• ADHD

    Attention Deficit Hyperactivity Disorder (ADHD) is a condition that becomes 
    apparent in some children in the preschool and early school years. It is 
    hard for these children to control their behavior and/or pay attention. It 
    is estimated that between 3 and 5 percent of children have ADHD, or 
    approximately 2 million children in the United States. This means that in a 
    classroom of 25 to 30 children, it is likely that at least one will have 
    ADHD.  If you have concerns about your child, you should contact their pediatrician.
    ADHD was first described by Dr. Heinrich Hoffman in 1845. A physician who wrote books on medicine and psychiatry, Dr. Hoffman was also a poet who became interested in writing for children when he couldn't find suitable materials to read to his 3-year-old son. The result was a book of poems, complete with illustrations, about children and their characteristics. "The Story of Fidgety Philip" was an accurate description of a little boy who had attention deficit hyperactivity disorder. Yet it was not until 1902 that Sir George F. Still published a series of lectures to the Royal College of Physicians in England in which he described a group of impulsive children with significant behavioral problems, caused by a genetic dysfunction and not by poor child rearing - children who today would be easily recognized as having ADHD. Since then, several thousand scientific papers on the disorder have been published, providing information on its nature, course, causes, impairments, and treatments. The principal characteristics of ADHD are inattention, hyperactivity, and impulsivity. These symptoms appear early in a child's life. Because many children may have these symptoms, but at a low level, or the symptoms may be caused by another disorder, it is important that the child receive a thorough examination and appropriate diagnosis by a well-qualified professional. Symptoms of ADHD will appear over the course of many months, often with the symptoms of impulsiveness and hyperactivity preceding those of inattention, which may not emerge for a year or more. Different symptoms may appear in different settings, depending on the demands the situation may pose for the child's self-control. A child who "can't sit still" or is otherwise disruptive will be noticeable in school, but the inattentive daydreamer may be overlooked. The impulsive child who acts before thinking may be considered just a "discipline problem," while the child who is passive or sluggish may be viewed as merely unmotivated. Yet both may have different types of ADHD. All children are sometimes restless, sometimes act without thinking, sometimes daydream the time away. When the child's hyperactivity, distractibility, poor concentration, or impulsivity begin to affect performance in school, social relationships with other children, or behavior at home, ADHD may be suspected. But because the symptoms vary so much across settings, ADHD is not easy to diagnose. This is especially true when inattentiveness is the primary symptom. According to the most recent version of the Diagnostic and Statistical Manual of Mental Disorders-V), there are three patterns of behavior that indicate ADHD. People with ADHD may show several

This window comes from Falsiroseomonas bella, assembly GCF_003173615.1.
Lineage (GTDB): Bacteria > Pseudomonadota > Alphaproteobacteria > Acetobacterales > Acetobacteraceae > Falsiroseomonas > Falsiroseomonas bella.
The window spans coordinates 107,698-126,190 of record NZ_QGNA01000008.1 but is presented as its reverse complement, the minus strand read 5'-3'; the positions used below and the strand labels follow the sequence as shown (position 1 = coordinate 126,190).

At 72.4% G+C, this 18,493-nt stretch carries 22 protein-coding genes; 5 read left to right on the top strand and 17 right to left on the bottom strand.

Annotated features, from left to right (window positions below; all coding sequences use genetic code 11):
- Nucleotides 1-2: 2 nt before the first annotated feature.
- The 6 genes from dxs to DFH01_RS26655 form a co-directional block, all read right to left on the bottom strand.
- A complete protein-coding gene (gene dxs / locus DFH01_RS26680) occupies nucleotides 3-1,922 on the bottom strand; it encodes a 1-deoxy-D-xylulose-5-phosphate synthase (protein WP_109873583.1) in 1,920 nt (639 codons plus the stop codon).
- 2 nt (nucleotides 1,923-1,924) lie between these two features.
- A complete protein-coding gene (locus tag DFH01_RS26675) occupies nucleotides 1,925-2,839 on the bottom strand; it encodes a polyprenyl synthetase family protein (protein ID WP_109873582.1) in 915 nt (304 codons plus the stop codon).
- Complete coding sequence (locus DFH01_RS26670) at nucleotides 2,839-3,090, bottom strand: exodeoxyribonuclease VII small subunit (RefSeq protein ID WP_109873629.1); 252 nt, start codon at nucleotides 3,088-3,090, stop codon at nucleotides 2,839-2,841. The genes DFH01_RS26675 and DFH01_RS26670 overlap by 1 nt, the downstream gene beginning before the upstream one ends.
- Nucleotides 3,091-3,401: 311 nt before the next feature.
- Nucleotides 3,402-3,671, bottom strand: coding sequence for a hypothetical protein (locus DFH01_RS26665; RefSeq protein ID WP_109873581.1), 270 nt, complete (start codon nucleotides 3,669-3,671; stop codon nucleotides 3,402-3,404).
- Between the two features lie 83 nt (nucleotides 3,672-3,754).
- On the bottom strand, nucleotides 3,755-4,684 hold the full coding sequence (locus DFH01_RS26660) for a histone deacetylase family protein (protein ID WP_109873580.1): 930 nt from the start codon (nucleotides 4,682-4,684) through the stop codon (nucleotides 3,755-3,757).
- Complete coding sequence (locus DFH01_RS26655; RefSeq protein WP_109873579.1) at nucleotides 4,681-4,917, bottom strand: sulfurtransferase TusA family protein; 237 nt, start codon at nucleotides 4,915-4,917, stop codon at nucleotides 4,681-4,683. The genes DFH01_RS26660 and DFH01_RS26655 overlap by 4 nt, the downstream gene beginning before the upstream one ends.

signs of being consistently inattentive. They may have a pattern of being hyperactive and impulsive far more than others of their age. Or they may show all three types of behavior. This means that there are three subtypes of ADHD recognized by professionals. These are the predominantly hyperactive- impulsive type (that does not show significant inattention); the predominantly inattentive type (that does not show significant hyperactive- impulsive behavior) sometimes called ADD an outdated term for this entire disorder; and the combined type (that displays both inattentive and hyperactive-impulsive symptoms).